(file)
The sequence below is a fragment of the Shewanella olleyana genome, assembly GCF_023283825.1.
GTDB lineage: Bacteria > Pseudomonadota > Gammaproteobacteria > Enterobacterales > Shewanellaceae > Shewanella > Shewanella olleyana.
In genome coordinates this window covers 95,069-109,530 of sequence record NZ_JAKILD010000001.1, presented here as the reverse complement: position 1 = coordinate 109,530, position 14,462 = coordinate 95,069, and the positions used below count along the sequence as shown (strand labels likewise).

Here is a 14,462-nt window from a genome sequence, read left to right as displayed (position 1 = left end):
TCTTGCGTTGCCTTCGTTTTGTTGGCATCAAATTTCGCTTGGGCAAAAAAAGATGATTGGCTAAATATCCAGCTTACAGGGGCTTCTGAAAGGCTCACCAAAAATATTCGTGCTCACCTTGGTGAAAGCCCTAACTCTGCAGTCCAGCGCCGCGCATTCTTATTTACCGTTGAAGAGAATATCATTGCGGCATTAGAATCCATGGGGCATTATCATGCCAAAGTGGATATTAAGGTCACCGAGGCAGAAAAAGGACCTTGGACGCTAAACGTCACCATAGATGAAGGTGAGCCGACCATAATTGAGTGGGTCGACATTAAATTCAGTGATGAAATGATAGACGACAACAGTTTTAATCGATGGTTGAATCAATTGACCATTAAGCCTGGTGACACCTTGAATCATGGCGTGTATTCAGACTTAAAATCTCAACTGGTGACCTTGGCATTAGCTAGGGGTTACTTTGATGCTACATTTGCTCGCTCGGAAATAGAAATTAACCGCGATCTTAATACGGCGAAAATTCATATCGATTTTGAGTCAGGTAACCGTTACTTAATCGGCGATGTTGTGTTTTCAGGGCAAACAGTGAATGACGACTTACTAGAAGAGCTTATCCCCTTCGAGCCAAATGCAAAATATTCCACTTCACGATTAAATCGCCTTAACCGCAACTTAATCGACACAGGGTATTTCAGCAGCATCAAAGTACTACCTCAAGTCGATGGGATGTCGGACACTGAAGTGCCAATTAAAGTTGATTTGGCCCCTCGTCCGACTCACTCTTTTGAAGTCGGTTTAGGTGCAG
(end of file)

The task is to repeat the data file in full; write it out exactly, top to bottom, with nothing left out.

The sequence below is a fragment of the Shewanella olleyana genome, assembly GCF_023283825.1.
GTDB lineage: Bacteria > Pseudomonadota > Gammaproteobacteria > Enterobacterales > Shewanellaceae > Shewanella > Shewanella olleyana.
In genome coordinates this window covers 95,069-109,530 of sequence record NZ_JAKILD010000001.1, presented here as the reverse complement: position 1 = coordinate 109,530, position 14,462 = coordinate 95,069, and the positions used below count along the sequence as shown (strand labels likewise).

Here is a 14,462-nt window from a genome sequence, read left to right as displayed (position 1 = left end):
TCTTGCGTTGCCTTCGTTTTGTTGGCATCAAATTTCGCTTGGGCAAAAAAAGATGATTGGCTAAATATCCAGCTTACAGGGGCTTCTGAAAGGCTCACCAAAAATATTCGTGCTCACCTTGGTGAAAGCCCTAACTCTGCAGTCCAGCGCCGCGCATTCTTATTTACCGTTGAAGAGAATATCATTGCGGCATTAGAATCCATGGGGCATTATCATGCCAAAGTGGATATTAAGGTCACCGAGGCAGAAAAAGGACCTTGGACGCTAAACGTCACCATAGATGAAGGTGAGCCGACCATAATTGAGTGGGTCGACATTAAATTCAGTGATGAAATGATAGACGACAACAGTTTTAATCGATGGTTGAATCAATTGACCATTAAGCCTGGTGACACCTTGAATCATGGCGTGTATTCAGACTTAAAATCTCAACTGGTGACCTTGGCATTAGCTAGGGGTTACTTTGATGCTACATTTGCTCGCTCGGAAATAGAAATTAACCGCGATCTTAATACGGCGAAAATTCATATCGATTTTGAGTCAGGTAACCGTTACTTAATCGGCGATGTTGTGTTTTCAGGGCAAACAGTGAATGACGACTTACTAGAAGAGCTTATCCCCTTCGAGCCAAATGCAAAATATTCCACTTCACGATTAAATCGCCTTAACCGCAACTTAATCGACACAGGGTATTTCAGCAGCATCAAAGTACTACCTCAAGTCGATGGGATGTCGGACACTGAAGTGCCAATTAAAGTTGATTTGGCCCCTCGTCCGACTCACTCTTTTGAAGTCGGTTTAGGTGCAG